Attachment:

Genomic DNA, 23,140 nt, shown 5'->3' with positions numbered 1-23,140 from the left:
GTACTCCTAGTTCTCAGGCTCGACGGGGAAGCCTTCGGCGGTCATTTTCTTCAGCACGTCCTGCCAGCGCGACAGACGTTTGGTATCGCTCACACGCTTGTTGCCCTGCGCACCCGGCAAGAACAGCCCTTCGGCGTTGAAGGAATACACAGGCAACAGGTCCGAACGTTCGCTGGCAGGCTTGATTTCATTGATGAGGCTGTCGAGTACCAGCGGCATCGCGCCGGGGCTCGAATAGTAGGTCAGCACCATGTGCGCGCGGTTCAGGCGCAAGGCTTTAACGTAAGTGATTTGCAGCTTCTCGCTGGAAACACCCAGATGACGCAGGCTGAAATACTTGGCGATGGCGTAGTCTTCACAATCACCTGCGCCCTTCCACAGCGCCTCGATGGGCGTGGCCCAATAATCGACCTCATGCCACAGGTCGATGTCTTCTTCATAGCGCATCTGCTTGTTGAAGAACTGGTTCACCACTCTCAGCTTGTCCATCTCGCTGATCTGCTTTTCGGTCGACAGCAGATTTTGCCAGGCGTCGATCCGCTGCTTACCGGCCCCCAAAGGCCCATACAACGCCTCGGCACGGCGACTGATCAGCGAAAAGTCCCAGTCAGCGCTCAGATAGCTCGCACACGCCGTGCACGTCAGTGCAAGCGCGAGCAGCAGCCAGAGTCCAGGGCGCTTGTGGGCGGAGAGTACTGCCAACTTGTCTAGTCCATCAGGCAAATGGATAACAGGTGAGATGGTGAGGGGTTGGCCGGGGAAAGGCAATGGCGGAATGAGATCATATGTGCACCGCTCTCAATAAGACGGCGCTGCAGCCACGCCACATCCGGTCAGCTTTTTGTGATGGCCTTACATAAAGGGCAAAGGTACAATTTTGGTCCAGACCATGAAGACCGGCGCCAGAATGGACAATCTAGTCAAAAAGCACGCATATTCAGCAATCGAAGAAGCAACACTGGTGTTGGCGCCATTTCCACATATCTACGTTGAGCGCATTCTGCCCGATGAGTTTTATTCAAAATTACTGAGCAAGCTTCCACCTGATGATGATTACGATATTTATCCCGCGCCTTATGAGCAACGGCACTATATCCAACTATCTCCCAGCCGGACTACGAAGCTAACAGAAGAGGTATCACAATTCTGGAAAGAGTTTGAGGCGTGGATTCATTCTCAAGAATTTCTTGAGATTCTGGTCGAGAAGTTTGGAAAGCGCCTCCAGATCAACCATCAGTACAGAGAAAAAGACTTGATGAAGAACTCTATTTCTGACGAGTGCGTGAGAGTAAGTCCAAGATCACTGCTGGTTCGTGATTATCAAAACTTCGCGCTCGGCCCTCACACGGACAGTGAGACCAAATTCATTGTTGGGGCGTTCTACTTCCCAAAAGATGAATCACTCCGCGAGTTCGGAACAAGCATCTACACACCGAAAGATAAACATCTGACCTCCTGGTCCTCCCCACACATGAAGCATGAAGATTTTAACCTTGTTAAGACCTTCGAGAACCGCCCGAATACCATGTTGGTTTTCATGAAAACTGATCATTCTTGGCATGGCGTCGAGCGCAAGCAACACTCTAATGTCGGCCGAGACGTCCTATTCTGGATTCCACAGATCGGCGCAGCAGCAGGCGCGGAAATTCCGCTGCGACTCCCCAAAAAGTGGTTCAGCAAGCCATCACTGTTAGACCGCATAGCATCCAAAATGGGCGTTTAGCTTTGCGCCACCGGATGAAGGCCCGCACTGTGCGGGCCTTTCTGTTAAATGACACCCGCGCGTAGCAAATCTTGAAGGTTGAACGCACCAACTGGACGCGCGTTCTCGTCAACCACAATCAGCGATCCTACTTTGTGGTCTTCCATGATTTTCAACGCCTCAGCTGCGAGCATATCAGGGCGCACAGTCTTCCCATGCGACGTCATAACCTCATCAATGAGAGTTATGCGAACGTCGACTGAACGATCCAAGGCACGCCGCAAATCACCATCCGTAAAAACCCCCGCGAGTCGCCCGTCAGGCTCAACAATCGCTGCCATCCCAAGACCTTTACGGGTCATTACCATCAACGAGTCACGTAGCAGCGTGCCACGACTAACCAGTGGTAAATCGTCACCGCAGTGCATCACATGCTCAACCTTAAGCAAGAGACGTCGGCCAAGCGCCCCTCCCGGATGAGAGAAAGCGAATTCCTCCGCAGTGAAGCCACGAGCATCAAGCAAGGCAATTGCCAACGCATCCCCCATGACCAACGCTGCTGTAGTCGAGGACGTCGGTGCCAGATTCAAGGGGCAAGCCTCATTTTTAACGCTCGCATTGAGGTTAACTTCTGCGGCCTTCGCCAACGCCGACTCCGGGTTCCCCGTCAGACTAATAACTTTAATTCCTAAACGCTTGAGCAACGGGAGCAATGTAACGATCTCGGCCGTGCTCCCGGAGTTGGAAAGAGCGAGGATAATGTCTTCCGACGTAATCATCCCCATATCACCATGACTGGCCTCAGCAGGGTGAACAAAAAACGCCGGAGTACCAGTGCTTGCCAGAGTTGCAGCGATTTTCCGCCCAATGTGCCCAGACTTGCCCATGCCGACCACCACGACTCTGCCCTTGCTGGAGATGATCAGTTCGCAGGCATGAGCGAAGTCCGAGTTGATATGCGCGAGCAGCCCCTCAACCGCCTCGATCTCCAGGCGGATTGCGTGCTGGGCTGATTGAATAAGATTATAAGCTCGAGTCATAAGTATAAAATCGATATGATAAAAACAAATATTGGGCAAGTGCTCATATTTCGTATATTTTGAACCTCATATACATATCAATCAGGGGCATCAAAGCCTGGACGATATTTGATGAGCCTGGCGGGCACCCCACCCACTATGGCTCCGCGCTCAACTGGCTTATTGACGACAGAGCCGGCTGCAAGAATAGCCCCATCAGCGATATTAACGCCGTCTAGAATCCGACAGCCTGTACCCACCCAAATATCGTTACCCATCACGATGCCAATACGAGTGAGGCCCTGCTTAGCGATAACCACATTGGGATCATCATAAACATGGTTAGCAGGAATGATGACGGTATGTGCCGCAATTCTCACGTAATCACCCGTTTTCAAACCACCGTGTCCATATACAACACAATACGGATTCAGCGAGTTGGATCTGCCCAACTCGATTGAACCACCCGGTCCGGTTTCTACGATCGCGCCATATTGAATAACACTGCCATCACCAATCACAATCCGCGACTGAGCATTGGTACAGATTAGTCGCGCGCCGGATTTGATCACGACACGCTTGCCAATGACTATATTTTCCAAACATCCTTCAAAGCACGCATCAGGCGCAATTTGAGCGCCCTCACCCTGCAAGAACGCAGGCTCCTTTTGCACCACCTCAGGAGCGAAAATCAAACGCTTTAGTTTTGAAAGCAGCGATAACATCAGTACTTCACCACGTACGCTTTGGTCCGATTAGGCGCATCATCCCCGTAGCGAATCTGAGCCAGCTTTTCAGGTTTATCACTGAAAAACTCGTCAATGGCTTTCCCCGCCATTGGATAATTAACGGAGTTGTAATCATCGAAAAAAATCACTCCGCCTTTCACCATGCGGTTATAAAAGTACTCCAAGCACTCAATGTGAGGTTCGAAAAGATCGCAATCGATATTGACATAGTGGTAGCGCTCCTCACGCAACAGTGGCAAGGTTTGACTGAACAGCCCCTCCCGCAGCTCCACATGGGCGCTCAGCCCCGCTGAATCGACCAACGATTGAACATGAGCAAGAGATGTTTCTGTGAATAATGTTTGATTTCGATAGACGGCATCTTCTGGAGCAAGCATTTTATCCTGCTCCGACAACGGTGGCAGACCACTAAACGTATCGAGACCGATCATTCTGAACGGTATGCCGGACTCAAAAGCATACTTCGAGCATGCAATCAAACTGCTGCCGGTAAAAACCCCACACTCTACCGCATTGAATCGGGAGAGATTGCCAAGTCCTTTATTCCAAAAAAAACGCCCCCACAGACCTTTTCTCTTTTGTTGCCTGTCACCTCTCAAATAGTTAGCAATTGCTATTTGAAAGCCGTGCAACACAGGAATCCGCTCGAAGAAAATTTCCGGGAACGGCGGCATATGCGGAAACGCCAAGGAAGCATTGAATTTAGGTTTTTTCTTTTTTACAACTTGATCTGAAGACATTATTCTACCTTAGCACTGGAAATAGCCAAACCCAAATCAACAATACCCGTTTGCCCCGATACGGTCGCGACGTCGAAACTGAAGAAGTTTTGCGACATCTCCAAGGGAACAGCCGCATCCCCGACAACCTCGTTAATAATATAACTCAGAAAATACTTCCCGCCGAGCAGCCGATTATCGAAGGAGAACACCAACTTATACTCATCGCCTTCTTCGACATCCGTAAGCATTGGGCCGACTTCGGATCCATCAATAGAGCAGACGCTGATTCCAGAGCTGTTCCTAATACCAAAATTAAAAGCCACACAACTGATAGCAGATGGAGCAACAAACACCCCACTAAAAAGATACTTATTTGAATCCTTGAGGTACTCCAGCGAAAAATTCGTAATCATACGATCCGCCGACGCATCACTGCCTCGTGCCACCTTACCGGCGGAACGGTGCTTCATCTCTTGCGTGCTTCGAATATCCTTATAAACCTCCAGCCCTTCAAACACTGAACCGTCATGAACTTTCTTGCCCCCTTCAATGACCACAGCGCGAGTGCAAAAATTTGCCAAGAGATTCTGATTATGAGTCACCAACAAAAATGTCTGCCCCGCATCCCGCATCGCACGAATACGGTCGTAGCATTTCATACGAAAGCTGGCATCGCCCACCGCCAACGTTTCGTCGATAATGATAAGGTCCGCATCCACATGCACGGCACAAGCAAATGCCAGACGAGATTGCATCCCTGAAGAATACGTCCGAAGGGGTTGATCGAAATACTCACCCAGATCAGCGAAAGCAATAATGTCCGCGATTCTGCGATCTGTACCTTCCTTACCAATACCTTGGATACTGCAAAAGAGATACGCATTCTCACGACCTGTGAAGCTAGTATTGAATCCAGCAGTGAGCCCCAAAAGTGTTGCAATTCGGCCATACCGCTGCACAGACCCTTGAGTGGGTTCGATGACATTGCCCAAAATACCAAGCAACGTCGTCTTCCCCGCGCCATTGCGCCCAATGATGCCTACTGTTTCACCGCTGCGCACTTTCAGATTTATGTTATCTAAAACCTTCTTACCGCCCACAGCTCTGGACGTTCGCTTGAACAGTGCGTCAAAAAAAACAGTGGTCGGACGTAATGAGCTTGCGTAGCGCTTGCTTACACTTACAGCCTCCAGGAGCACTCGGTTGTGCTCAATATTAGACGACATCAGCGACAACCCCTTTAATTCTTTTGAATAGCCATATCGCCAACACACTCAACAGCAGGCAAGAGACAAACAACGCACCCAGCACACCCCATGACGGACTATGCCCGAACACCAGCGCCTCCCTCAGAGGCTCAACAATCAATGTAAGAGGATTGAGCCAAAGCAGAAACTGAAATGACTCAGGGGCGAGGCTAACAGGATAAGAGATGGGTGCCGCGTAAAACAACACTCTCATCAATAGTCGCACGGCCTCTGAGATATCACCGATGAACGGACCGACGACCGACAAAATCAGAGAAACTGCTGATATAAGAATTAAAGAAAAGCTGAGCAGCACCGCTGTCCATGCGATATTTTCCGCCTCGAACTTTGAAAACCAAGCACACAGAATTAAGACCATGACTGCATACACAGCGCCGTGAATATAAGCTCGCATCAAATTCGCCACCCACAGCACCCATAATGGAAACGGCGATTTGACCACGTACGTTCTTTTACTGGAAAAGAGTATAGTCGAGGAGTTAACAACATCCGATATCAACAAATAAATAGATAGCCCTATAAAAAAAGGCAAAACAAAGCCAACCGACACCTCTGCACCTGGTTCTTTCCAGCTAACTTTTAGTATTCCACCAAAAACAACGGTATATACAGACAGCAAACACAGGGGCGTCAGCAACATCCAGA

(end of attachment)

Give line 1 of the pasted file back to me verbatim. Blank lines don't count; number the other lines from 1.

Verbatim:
Genomic DNA, 23,140 nt, shown 5'->3' with positions numbered 1-23,140 from the left: